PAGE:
The BBC reports that out neighbors in the Great White North may soon be moving to close a ‘crossbow loophole’ in their arms control laws after a man was shot to death on a busy Toronto street. With a crossbow, of all things.
Crossbows, both there and here, are the subject of relatively little preventative regulation. Many states (and provinces) allow hunting with them, and they’re nearly as efficient deer-killing implements as traditional muzzleloaders. Using one in a crime still nets you a lengthy enhancement to your sentence, but the ATFE has no jurisdiction over them and even most felons can buy, own and shoot them unless they’re on parole. Kind of like the Dukes of Hazzard, but with shoulder stocks.
This laissez faire attitude surprises me on some levels, and not on others. If you’re a person who gets all their information from the movies, you would think crossbows were the preferred weapon of assassins and serial killers, able to kill silently from hundreds of yards off. They’re not, but you wouldn’t know that from their Hollywood rep. They’re ‘weapons’ after all, and we civilized people mustn’t let just anyone have them. Or so the logic goes.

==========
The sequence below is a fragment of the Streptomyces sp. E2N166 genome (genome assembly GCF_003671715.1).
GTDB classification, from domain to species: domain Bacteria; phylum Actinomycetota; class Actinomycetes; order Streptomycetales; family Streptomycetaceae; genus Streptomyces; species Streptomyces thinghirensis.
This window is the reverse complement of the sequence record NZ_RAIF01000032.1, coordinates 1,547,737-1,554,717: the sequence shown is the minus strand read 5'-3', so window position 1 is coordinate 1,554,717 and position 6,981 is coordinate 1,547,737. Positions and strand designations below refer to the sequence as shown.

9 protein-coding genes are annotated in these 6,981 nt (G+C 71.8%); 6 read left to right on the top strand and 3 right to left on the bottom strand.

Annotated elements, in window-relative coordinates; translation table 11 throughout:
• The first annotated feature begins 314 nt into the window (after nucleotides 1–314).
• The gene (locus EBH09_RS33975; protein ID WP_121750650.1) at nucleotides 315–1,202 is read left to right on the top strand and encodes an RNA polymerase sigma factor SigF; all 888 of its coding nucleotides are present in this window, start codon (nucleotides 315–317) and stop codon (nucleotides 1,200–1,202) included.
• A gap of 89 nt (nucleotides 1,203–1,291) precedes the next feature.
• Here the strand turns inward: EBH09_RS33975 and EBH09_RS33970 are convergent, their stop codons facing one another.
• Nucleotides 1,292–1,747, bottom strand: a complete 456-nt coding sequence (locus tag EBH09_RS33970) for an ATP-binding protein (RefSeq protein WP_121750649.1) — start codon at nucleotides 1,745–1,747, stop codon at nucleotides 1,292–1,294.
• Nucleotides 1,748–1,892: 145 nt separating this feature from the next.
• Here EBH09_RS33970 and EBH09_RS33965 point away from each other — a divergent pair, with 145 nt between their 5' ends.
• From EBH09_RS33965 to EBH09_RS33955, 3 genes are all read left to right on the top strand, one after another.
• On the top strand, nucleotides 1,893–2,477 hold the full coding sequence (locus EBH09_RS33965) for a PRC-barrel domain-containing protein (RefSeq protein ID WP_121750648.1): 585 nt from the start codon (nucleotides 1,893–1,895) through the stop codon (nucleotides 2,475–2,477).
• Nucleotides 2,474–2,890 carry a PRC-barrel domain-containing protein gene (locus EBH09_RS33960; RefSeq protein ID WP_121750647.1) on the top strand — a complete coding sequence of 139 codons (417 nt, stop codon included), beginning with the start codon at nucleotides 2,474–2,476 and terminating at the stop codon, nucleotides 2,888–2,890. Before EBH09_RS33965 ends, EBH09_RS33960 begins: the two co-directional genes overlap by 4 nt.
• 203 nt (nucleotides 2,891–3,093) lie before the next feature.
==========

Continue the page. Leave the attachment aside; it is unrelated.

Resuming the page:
On a realistic level, though, crossbows don’t really deserve much regulation. They’re not concealable, not quick or easy to load, and they only account for a handful of mostly accidental casualties. They’re nearly useless for muggers or spree-killers, and even damned difficult to commit suicide with. Compared to paring knives, they’re almost harmless.
Knowing Canada, however, that will be no reason not to ban them. In typical Canadian fashion, crossbow pistols are already banned (because they are ‘pistols’) despite being nearly useless for anything but the extermination of very slow-moving rodents.
Looking over the history of crossbow crimes in Canada, I’m sure that somebody will call it a crime wave and demand legislative action. Gun control—in all its forms—continues to be a ‘solution’ in search of a problem.